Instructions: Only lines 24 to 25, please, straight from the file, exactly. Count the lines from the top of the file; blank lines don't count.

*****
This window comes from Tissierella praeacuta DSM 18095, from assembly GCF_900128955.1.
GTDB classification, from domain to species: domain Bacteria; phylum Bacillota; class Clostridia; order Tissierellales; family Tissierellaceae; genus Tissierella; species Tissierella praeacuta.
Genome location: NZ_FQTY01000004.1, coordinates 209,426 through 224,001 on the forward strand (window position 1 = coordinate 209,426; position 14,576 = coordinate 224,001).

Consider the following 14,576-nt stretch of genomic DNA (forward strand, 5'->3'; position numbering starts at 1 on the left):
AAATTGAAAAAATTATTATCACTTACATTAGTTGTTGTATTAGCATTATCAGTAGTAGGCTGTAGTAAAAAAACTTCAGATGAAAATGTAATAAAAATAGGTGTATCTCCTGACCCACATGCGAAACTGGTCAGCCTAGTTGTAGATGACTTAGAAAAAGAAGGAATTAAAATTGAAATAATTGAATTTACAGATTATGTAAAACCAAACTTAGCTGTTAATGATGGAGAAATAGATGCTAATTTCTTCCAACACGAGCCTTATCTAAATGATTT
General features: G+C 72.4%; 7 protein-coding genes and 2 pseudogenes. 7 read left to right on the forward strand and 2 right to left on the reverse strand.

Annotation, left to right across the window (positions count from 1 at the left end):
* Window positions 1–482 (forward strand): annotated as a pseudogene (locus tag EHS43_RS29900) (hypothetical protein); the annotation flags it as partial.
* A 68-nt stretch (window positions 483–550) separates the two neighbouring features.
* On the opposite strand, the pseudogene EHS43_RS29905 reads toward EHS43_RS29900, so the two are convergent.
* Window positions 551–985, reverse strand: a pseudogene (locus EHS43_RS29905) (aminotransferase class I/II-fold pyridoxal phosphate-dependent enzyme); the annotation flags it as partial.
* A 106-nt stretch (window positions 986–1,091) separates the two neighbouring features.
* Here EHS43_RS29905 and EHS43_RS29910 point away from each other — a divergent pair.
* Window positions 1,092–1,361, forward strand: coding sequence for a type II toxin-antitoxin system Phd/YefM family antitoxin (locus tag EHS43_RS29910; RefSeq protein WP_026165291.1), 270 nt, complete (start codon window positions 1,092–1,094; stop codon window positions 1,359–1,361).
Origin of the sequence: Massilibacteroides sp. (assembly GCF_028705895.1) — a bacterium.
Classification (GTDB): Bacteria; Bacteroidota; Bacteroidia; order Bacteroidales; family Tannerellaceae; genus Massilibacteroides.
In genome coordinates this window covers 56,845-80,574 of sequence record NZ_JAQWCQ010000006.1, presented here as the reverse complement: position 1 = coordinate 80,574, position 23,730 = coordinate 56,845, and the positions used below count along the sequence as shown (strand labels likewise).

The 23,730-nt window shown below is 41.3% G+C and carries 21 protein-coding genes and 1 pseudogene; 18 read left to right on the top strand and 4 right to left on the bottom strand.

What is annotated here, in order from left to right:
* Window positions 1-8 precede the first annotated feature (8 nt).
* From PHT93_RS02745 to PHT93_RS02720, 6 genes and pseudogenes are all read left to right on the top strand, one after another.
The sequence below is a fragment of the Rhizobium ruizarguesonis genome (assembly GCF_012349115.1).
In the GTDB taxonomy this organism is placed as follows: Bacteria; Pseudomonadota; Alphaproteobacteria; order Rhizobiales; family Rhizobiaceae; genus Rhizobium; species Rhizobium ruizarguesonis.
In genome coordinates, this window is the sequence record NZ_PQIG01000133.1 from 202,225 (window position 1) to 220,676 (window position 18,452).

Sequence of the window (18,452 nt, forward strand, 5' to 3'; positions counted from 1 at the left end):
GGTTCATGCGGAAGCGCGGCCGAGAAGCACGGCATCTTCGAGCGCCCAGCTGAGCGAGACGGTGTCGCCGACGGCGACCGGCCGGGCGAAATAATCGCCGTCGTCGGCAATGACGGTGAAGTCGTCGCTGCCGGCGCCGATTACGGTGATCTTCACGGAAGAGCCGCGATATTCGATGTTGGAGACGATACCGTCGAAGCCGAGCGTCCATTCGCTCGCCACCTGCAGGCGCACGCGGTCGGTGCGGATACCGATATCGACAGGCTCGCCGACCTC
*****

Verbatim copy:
In genome coordinates, this window is the sequence record NZ_PQIG01000133.1 from 202,225 (window position 1) to 220,676 (window position 18,452).

Sequence of the window (18,452 nt, forward strand, 5' to 3'; positions counted from 1 at the left end):